Primary and Community Care Education Group (PCCEG) is a joint programme between the Early Diagnosis and Personalised Care workstreams and one of a number of groups under the Transforming Cancer Services Team (TCST) to improve cancer services. As part of its priority setting, PCCEG identified people with learning disabilities as a specific area in need of improvement and held a virtual workshop, in May, with both cancer and learning disabilities colleagues tasked with developing a set of recommendations and actions for improving this significant health inequality in primary and community care.
All of London Region have been tasked with tackling health inequalities in their areas and this ties in with the Primary Care Network Direct Enhanced Service (PCN DES) requirements for both cancer and learning disabilities. PCCEG reviewed their priority areas with their stakeholders and agreed that learning disabilities should be an area of focus because it is a significant area of health inequality and there’s an opportunity to capitalise on resources through DES and the recent LeDeR data analysis contract (which generates data on people with learning disabilities).
The workshop opened with a patient story outlining the current problems with the pathway for people with learning disabilities, showcased examples of quality improvement projects that had been successful in changing outcomes for people with learning disabilities across the UK and detailed the current resources in data or expertise that can be harnessed for change.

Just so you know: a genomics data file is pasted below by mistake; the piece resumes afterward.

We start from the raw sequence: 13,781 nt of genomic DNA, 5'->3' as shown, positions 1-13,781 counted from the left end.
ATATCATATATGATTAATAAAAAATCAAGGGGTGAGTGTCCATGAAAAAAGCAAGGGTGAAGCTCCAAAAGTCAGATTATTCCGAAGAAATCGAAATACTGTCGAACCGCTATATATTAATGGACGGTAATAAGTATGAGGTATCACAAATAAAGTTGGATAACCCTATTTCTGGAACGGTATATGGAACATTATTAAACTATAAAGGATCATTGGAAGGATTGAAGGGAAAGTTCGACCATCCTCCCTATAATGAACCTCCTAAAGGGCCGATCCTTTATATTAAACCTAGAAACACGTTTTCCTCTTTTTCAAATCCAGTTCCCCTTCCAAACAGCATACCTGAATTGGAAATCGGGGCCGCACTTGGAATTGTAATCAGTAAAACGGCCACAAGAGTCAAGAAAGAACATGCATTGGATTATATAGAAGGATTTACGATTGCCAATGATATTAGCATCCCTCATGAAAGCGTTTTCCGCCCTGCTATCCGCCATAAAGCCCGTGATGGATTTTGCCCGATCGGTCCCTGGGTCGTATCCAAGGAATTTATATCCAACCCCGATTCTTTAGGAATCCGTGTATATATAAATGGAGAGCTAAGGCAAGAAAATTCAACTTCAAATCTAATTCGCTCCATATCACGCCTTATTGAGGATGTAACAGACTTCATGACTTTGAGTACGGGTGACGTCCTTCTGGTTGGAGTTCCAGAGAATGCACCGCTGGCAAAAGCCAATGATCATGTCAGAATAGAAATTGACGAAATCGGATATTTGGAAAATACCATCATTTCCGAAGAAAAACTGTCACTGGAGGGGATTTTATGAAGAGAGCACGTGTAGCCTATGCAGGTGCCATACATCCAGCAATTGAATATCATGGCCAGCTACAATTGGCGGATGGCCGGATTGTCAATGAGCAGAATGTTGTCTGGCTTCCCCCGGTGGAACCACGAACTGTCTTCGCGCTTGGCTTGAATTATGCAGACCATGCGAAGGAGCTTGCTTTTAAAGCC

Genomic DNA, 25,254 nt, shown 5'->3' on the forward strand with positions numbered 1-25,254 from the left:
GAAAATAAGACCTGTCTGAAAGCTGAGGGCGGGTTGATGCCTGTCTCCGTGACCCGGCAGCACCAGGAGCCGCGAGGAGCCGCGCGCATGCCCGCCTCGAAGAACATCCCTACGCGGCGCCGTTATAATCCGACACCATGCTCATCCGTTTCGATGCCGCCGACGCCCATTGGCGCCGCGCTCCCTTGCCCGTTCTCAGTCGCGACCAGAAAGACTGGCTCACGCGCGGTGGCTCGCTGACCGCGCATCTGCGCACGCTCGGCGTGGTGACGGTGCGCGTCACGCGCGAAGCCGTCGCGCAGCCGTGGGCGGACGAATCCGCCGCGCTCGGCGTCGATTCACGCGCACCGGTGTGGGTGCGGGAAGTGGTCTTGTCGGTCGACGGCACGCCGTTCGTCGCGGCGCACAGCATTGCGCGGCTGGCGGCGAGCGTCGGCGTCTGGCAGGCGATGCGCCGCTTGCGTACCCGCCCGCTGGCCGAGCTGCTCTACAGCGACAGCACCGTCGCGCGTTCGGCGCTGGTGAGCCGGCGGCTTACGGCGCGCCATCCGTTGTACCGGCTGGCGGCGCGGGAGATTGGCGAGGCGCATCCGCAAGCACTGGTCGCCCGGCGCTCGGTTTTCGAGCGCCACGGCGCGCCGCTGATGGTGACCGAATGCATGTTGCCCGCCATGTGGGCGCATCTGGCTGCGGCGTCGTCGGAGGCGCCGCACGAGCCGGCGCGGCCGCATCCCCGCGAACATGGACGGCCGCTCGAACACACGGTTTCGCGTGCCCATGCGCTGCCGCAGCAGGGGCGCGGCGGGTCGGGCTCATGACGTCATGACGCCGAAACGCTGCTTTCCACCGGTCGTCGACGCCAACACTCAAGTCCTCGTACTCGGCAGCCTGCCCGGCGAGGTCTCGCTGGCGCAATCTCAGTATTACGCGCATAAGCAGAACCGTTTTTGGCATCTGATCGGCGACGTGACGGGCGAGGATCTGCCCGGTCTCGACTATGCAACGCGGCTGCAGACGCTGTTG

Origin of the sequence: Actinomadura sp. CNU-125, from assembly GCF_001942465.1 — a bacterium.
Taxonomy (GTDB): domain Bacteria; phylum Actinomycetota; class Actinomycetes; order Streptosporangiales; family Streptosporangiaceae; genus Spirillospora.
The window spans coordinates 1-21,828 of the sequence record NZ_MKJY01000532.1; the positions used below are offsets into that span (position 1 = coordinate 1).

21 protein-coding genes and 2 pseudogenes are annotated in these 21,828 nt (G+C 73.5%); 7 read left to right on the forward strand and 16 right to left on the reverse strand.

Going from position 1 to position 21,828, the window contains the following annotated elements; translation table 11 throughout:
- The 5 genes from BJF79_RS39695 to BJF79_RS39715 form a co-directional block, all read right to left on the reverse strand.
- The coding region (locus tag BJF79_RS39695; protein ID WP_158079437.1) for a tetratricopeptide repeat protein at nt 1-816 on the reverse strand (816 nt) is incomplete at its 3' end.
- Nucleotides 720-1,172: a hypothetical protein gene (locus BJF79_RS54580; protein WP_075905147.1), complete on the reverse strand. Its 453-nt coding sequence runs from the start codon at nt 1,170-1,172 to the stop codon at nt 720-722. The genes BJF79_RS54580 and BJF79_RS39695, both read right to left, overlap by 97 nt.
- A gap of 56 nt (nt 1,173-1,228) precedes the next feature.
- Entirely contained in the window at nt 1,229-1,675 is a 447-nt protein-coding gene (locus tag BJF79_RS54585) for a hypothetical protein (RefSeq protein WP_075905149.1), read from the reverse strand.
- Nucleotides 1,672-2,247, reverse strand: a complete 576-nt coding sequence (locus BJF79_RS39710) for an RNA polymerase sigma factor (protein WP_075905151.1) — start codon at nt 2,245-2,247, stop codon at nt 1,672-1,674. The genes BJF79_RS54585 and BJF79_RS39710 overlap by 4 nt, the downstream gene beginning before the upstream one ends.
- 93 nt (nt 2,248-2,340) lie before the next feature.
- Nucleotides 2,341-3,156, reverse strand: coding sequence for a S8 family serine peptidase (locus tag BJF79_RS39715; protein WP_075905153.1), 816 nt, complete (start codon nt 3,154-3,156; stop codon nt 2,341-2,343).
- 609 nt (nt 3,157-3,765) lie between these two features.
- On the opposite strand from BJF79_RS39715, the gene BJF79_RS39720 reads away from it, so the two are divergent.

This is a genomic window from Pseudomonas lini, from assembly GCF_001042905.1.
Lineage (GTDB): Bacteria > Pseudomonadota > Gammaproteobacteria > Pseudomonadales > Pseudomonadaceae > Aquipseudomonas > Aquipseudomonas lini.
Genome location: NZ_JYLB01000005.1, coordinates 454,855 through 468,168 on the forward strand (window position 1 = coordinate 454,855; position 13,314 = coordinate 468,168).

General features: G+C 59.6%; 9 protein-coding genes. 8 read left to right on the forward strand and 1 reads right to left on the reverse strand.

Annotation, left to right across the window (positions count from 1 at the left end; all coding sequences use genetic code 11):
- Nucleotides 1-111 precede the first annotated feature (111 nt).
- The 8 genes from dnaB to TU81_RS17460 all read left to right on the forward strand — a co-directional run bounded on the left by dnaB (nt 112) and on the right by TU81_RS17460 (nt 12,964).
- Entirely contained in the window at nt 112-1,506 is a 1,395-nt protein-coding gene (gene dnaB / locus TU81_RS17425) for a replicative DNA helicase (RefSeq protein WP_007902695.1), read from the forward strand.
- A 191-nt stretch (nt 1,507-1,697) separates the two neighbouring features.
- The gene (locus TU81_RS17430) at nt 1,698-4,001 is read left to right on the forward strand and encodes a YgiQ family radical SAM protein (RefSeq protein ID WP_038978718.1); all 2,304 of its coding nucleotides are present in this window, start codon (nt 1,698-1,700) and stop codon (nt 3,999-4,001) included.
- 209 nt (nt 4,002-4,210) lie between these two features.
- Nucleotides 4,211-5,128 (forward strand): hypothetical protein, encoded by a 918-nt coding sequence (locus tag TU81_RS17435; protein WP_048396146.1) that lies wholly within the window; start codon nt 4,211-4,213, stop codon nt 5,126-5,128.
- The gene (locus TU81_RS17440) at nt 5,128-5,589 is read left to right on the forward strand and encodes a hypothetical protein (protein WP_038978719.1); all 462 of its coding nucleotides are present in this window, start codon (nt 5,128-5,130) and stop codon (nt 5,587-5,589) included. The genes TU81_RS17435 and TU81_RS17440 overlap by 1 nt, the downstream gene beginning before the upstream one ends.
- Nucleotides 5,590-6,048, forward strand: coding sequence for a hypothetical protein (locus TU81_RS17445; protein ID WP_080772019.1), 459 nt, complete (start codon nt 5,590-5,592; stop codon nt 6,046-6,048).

The registered attendees included: patients, carers, cancer and learning disabilities nursing, Improvement and Patient Engagement mangers, care workers and community organisations that work with people with learning disabilities. There were speakers from Aurora-Nexus (community org), Royal College of Nursing, LeDeR, charities, London region learning disabilities team and London Cancer Alliances.
The attendees had two breakout sessions to discussion areas of good practice that should be shared and where there is opportunity to improve. Broad themes pulled from the discussion on improvement were:
• Better quality and coverage of the learning disabilities registration and the Annual Health Check
• Better access to and support for cancer screening for people with learning disabilities
• Improving patient, carer and community staff awareness of signs and symptoms of cancer
• Improving communications about reasonable adjustments
• Central resource of easy read materials for all areas of the pathway